On a normal Saturday in April, the Colorado River near Laughlin would be full of jet skiers and flanked by sunbathers. The 97-mile drive from Las Vegas would take at least two hours as urban residents turned off U.S. Highway 95 to the trailheads, Lake Mead and Laughlin.
The road was almost empty Saturday morning, and Laughlin was practically closed with casinos standing quiet, personal watercraft rentals closed and no one on the river despite the predicted high of 84 degrees.
The shutdowns are affecting Laughlin’s economy, including its only grocery store. Nevadans living at the border were left crossing state lines to get groceries Saturday morning when Aldape’s Market closed Friday after 33 years.
Landlord Coker Ellsworth of Ellsworth Coker Realty said the store had no plans to reopen, but he was hoping for a new tenant.
Some residents had stocked up, helping the store sell out the rest of its inventory and forcing its shutdown. Clark County Commissioner Michael Naft told the Las Vegas Review-Journal the coronavirus interfered with the the grocery store’s ability to get inventory that was initially delivered from Las Vegas.
But residents without vehicles faced a problem that Michael and Crystal Jackson of Silver Rider, the local branch of the Southern Nevada Transit Coalition, felt they were expected to fix because the walk to the nearest grocery store is now over half an hour.
“Out here public transit is more of a social service,” Michael, 58, said.
Silver Rider now offers a Saturday-only bus route three times a day to take Laughlin residents to nearby Bullhead City, Arizona, where they can shop at Safeway or Walmart. The short bus ride to that much-larger city costs $2 round trip.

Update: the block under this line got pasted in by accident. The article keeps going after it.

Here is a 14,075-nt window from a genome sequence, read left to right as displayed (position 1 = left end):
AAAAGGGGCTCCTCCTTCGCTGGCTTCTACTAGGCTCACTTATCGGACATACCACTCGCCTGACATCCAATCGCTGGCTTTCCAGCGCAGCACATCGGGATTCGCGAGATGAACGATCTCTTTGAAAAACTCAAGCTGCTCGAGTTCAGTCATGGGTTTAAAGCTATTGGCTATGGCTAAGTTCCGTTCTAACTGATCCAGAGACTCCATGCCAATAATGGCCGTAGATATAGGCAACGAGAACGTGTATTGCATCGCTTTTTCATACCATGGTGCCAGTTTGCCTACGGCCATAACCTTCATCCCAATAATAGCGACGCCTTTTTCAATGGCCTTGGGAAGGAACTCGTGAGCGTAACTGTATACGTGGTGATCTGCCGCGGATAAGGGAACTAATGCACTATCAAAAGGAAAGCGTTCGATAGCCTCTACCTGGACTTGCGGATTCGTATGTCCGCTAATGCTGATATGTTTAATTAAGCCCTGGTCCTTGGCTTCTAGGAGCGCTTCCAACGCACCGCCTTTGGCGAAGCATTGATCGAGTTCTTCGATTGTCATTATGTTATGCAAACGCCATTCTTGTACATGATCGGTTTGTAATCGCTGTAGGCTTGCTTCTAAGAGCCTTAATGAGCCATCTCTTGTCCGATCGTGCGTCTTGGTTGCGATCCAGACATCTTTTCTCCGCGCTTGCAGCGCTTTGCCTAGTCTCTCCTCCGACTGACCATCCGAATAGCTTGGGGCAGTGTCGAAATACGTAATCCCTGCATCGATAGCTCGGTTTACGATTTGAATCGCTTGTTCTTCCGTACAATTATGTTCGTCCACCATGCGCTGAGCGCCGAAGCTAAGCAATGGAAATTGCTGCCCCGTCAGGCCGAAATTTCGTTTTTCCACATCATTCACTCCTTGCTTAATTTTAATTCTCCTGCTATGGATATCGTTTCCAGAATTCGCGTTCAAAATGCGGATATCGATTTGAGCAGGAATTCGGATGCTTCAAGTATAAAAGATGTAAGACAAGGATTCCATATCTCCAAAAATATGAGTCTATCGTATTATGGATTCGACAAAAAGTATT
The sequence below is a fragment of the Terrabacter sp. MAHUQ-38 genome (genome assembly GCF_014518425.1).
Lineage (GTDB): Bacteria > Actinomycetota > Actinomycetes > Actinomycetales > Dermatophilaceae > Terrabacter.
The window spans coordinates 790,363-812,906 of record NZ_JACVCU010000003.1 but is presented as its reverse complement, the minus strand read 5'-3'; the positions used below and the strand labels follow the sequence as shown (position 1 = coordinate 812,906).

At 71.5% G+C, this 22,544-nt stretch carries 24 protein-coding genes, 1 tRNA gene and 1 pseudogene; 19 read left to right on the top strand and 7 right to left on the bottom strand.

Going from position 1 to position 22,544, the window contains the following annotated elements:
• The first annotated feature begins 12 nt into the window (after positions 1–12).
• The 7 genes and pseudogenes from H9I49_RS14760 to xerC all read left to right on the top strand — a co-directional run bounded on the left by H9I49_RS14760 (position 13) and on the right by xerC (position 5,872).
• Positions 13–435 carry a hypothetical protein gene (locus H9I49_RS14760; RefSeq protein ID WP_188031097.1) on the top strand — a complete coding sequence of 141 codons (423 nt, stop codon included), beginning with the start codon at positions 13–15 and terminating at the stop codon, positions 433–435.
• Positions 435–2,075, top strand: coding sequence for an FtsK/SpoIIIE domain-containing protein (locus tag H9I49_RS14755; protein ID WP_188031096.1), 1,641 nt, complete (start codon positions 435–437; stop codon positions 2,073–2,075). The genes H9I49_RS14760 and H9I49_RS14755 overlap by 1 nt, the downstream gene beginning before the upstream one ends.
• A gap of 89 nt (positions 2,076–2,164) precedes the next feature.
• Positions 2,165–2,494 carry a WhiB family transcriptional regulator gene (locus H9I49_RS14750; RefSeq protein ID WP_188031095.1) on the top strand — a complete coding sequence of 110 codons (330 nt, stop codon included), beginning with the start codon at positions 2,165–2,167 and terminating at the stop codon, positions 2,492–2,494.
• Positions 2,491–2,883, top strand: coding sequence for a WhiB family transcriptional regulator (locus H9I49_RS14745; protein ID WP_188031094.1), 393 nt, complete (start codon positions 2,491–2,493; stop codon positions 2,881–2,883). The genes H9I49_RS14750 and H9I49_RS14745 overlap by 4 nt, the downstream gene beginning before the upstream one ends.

Michael said he saw how hard the Las Vegas Valley has been hit by coronavirus and didn’t want to bring those fears to local public transit. The Jacksons are using hospital-grade disinfectant to wipe seats, buses and the bus terminal itself. Every hour bus drivers are expected to disinfect, and Crystal, 51, is beginning to make masks for her drivers.
The couple also blocked off most seats on the bus to observe social distancing regulations.
A bus for 14 now holds four passengers, Michael said.
“People have got to social distance. We have to make social distancing happen,” he said.
The two said they’re glad Laughlin hasn’t seen an outbreak of the virus yet but recognize how much it’s hurting the economy. Crystal said she’s glad to see the windows in Laughlin hotels lit into the shape of a heart at night.
There were only six passengers reserved for Saturday’s three buses, which Michael attributed to Aldape’s only closing the day before, as well as that news of the new route might not have spread yet.
“As needs grow, if we have to add more buses, we will,” he said.
Crystal said the bus line is still maintaining a regular schedule, even if buses are less full, because even if one person takes it, that person might be an essential worker.
Riders shared fears that Laughlin’s vitality would go away with Adalpe’s. Bus driver and Laughlin resident Beverly Osko said that with one doctor’s office, one bank and no grocery store, she doesn’t see how the city of about 7,000 people could appeal to prospective residents.
For Debbie Holmgren, 57, and Todd Henke, 53, the bus route meant they saved $6 off the normal Saturday trip to Bullhead City and didn’t have to shop in bulk at nearby Sam’s Club.
The couple bought medical packs for Holmgren’s back and vacuum bags for their home after their cat had four kittens last week, she said.
The two didn’t think masks and gloves were necessary, and like many shoppers at the Bullhead City Walmart on Saturday morning, they chose to go without any protection.
Henke called the coronavirus response a “big panic over nothing.”
When the bus brought the couple back to Laughlin, they took their freezer bag filled with more than $100 in supplies and walked it up the hill to their home.